The Titanic needed to be safer, not faster. It needed lifeboats, not an orchestra.

Insurance isn’t a blockbuster movie that tries to entertain you, but if it fails, all you’re out is ten bucks and two hours. When your insurance fails you, you may be out your life savings or your business may close its doors.

Turning it into another piece of instant gratification is manipulating the customer into doing something against their best interest. That isn’t innovation or disruption. It’s insulting and disturbing.

Cash Burn Is A Metric…Adjusted Gross Profit Isn’t

You can have all the fancy artificial metrics you like that you think help investors understand your business better. There’s nothing inherently wrong with that. What’s wrong is when you manage the company to those metrics and lose sight of the ones that actually matter like “can we make money” or “will we run out of cash”.

Cash burn is the one metric an early stage company can’t ignore. If you do, you may wake up one day and be told you have to shut the doors. And yet, no insuretech ever publicly talked about their cash burn and what they were doing to minimize it.

I hope they at least had these conversations privately, but if it is an important metric behind closed doors than certainly it should be disclosed to investors.

If you truly want to impress sophisticated investors that they should trust you to run a risky business, be open about how you are balancing growth and cash burn. Don’t ignore the elephant in the room.

Insurance Burns More Cash Than Other Industries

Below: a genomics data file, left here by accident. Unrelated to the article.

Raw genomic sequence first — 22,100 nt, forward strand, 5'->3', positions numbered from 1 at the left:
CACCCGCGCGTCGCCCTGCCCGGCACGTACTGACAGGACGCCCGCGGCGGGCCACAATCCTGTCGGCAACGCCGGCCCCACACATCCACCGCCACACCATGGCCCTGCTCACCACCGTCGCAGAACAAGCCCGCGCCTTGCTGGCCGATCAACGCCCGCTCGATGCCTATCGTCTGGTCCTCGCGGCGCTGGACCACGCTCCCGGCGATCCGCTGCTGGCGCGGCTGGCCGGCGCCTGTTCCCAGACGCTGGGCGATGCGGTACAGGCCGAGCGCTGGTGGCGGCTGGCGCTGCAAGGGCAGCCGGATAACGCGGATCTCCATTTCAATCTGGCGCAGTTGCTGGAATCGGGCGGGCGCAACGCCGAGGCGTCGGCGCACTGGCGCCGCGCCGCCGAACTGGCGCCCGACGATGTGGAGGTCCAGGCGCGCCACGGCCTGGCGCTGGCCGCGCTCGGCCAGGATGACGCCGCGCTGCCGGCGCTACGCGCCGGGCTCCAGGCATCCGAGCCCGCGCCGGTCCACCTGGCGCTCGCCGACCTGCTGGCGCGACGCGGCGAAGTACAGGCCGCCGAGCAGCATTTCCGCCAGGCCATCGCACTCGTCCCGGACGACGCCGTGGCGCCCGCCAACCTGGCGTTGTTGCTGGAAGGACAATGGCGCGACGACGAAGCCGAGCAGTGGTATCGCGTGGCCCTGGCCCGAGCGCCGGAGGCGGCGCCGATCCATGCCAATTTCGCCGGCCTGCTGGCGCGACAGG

The main thing all the outsiders overlooked with regard to cash burn is you have two sources of burn: operating losses AND funding top line growth. Stat strain was widely overlooked by founders and investors. Financials need to set aside capital to fund their growth to guard against future unexpected losses.

This means a business producing $100M of losses a year off of $150M in premium doesn’t only need to fund the $100M in losses but also perhaps another $100M to provide capital to support the premium. While tricks like reinsurance or moving the bouncing ball to friendlier entities can help, these have their own costs. There is no free lunch after all.

This extra layer of funding is one more reason cash burn should have been a much bigger priority than promoting growth. That extra growth demanded extra capital in addition to producing extra operating losses. Growth made the funding math all that much harder.

Cheaters Never Prosper

Let’s be honest…there were a lot of shortcuts taken by the first batch of insuretechs. I already talked about the overzealous pursuit of growth and using cheap capital to escape making tough choices. These were effectively “cheat codes” that let companies skip steps one would normally take in building a business to try to get to the payoff faster.

Cheat codes may work in videogames, but they don’t always work quite as well in real life. One of my favorite cheat codes was the CAC (customer acquisition cost) calculations companies used. These may have been short term helpful in advancing a level (e.g. getting the next fundraise) but they meant you never learned the skills to beat the top level of the game (i.e. making a profit).

One of the most obvious ways companies misrepresented their CAC was to ignore their high loss ratios. If you intentionally underpriced your business, that is the equivalent of holding a sale. Offering a 50% off coupon goes in a retailer’s CAC, but not an insurer’s. Purposely mispricing your product and then bragging how little it cost you to acquire customers (in terms of traditional marketing costs) is highly misleading.

The other big CAC cheat code was the big pivot to the agency channel. If I pay $500 to acquire a customer through a direct channel and that customer pays me $1000 of premium, my CAC is obviously $500. Of course, the benefit of that is if I can retain them, I can collect another $1000 the next year at no incremental cost.